Growing and Caring for Bonsai Trees

Growing and Caring for Bonsai Trees

Bonsai Healing Methods

It all starts when the tree is young and green believing that such healthy state is eternal. Soon you will realize that leafs start dropping off which is a first sign of some sort of deficiency.

We all know that most Bonsai Trees need a very specific amount of water to stay alive. Too little water can result in brown leaves and a dried, wilted trunk. Too much water can become trapped, rotting the roots of the tree and causing the leaves to turn brown. And we do know that different breeds of Bonsai Trees rely on different environments to stay alive.

However, the majority don’t flourish in direct sunlight. This doesn’t mean that they’re indoor plants. A lot of them do better outdoors. If you don’t know what type of Bonsai Tree you have, and what kind of sunlight it likes, keep it outdoors in indirect sunlight as a rule of thumb. It is often very possible that you Bonsai Tree simply needs more room to grow. If it’s been a long time since you’ve repotted your tree, consider doing it now. Most new bonsai tree owners are not equipped to grow it. Oftentimes, they see the plant, think, "Wow, how cool!" and bring it home, knowing nothing about how to take care of it. It's not difficult to grow a bonsai, but it does require that you understand the fundamentals about how to take care of them. You need to learn about bonsai if you want a happy, healthy plant. If you take the time to learn, your tree will bring you years of joy.

Identify the Problem


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First, you should look closely at your Bonsai tree to identify what the problem is. Look for signs of insect infestation, such as wilt, mites, and webs (they may be difficult to spot, especially on an indoor tree.)

Next, check for signs of disease, over-watering, or under-watering. Foliage spots, wilt, browning
leaves, soft roots and/or trunk, or creases in the trunk are all signs of disease.

Signs of Under-watering:


If you look carefully at the trunk, you can see tiny creases that indicate that the plant is shriveling up.

If when you stick a finger into the soil, it feels hard and dry.
An extensive root system may indicate that the roots have been venturing far and wide, trying to find water.

Signs of Over-watering:

The roots appear to be rotting and the trunk is soft.
A shallow root system may be a sign that the roots have not had to search for water.
Root-rotting bacteria love moist environments and feed on dead roots. As roots die as a result from over-watering, bacteria spread.
You may see tiny white things in the soil. This may be a sign of fungus gnat larva, which like soil that is kept too moist for too long and also feed on the smallest, finest feeder roots.
The plant looks tired and no longer vibrant and healthy.
An excessive number of leaves turn yellow and fall off.
The smaller branches shrink and die away.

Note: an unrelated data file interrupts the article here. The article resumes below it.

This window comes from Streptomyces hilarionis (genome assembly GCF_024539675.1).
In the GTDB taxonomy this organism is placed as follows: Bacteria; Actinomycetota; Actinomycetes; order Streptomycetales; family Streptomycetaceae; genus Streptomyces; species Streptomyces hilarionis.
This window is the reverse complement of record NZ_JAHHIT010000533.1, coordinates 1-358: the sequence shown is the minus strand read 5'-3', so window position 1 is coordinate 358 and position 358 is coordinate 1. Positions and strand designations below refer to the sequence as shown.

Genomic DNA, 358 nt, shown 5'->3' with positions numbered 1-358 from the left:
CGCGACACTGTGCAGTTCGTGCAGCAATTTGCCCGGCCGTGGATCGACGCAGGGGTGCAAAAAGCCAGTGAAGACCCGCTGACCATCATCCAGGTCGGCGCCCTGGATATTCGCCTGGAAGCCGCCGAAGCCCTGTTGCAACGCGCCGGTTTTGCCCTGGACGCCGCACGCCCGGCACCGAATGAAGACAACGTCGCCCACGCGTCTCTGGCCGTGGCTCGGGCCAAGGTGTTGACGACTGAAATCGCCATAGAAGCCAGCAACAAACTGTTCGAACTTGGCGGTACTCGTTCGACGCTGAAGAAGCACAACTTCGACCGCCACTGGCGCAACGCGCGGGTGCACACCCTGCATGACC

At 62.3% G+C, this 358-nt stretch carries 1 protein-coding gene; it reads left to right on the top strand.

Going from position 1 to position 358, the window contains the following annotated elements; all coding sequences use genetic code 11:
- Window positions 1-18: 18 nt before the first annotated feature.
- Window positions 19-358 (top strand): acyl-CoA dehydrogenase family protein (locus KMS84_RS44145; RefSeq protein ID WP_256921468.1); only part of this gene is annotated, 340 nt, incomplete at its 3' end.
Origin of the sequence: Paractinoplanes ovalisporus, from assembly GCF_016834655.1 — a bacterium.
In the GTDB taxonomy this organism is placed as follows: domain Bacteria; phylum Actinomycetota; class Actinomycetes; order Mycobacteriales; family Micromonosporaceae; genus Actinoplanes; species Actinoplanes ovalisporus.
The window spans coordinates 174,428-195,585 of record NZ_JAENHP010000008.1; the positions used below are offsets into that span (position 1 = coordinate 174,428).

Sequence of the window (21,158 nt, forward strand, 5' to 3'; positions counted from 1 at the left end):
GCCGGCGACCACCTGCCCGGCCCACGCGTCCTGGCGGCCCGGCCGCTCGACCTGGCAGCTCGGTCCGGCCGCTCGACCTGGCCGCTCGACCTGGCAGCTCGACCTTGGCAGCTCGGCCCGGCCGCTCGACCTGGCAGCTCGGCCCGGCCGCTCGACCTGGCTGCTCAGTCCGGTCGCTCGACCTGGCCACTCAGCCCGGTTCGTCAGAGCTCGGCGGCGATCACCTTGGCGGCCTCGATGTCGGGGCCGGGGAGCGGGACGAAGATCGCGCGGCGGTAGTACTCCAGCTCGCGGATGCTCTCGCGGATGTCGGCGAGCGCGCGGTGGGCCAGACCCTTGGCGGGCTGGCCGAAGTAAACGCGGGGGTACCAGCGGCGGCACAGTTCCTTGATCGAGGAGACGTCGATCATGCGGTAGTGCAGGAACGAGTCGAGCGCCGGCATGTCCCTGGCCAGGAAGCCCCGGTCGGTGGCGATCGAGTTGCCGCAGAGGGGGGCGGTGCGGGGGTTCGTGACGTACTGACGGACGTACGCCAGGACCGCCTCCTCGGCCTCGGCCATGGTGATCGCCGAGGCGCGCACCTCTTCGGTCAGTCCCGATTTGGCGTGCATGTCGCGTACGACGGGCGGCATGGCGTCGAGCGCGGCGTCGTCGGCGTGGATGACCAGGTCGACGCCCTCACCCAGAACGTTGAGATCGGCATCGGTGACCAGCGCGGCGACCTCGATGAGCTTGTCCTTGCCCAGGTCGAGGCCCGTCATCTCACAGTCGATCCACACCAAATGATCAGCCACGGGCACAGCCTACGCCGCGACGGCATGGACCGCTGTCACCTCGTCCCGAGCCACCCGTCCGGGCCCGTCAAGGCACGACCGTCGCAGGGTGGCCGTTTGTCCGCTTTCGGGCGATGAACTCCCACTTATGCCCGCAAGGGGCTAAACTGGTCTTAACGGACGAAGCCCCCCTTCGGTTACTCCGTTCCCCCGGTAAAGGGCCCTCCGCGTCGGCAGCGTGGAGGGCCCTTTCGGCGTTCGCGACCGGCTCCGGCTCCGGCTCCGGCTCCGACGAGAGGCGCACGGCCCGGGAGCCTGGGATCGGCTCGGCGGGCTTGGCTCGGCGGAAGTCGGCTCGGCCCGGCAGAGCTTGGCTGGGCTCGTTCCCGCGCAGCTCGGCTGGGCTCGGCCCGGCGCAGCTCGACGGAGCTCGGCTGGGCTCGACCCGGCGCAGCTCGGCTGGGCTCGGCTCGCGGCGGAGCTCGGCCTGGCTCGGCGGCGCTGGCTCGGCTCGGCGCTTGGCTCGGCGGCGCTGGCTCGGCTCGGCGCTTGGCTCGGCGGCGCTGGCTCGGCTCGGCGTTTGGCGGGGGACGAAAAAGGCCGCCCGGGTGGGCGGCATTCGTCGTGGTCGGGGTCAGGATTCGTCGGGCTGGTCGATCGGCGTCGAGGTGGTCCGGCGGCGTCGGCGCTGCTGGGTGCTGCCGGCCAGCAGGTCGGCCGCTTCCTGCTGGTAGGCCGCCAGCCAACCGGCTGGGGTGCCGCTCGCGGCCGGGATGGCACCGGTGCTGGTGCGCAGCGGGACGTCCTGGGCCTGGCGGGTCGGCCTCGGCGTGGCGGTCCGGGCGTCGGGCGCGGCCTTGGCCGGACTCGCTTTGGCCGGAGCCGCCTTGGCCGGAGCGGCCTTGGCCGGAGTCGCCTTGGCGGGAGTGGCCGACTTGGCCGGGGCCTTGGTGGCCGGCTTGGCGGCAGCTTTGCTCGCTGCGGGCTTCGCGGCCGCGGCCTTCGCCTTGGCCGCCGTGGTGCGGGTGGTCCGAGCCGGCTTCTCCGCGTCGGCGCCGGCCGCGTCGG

Eventually, the roots may not be sufficient to hold the plant up, and it may fall to one side.

As you can see, it's much easier to recognize the signs of too much water; a lack of water is much harder to detect.




Trim the Dead Spots

You’ll want to trim away parts of the tree that are dead to encourage future growth. Pinch away brown and/or wilted leaves from the stem, and use pruning shears to trim away any dead stems or branches (a branch is dead if it crumbles, or snaps away with ease). Treat the Tree with a Gentle Insecticide

If you’ve determined that your Bonsai is infested with pests or fungi, spray it with a light insecticide or fungicide spray. Determine your tree’s symptoms before you choose the spray, to ensure that you buy the correct treatment. Lightly spray the foliage of the tree to ensure that every area is lightly coated in the chemical.

Check the Moisture Levels

Before you doing anything else, check the moisture levels in the soil. To do this, stick your finger 1-2 inches into the soil. If it feels dry, the browning leaves may be caused by dehydration. These next steps will help the plant to recover from this common problem.

Take Care of the Roots

Remove the Bonsai Tree from the container and look closely at the root system. With pruning shears, cut away any dead or rotten roots. These roots may be preventing the Bonsai Tree from receiving the nutrients it needs. Cut them back to the root mass, and be careful not to cut any healthy roots.

Place the Bonsai in a Temporary Container

Let the Bonsai rest in a clean container filled with tepid water. While it’s resting, clean out its former container thoroughly, and begin preparing a new soil mix. The soil should be loose, and able to retain water efficiently. The best soil mixture will depend a lot upon the type of Bonsai Tree you have, so choose carefully. Create a mixture with a good fertilizer, and nutrient rich potting soil. Place wire mesh around the drainage holes, and fill the container a third of the way with soil.

Let it Soak


Take the Bonsai out of the water, and place it in the center of you container. Fill it the rest of the way with soil. Afterwards, place it in a large container of water (like a sink or a bucket) while it’s potted. The water should reach about 1 inch over the surface of the container. Let it sit in the water until the soil is free of air.

Remove the tree from the water, and allow the water to drain from the drainage holes.

A Warm, Shaded Area

Choose a well-ventilated, warm, and partially shaded location to place your Bonsai until it heals.



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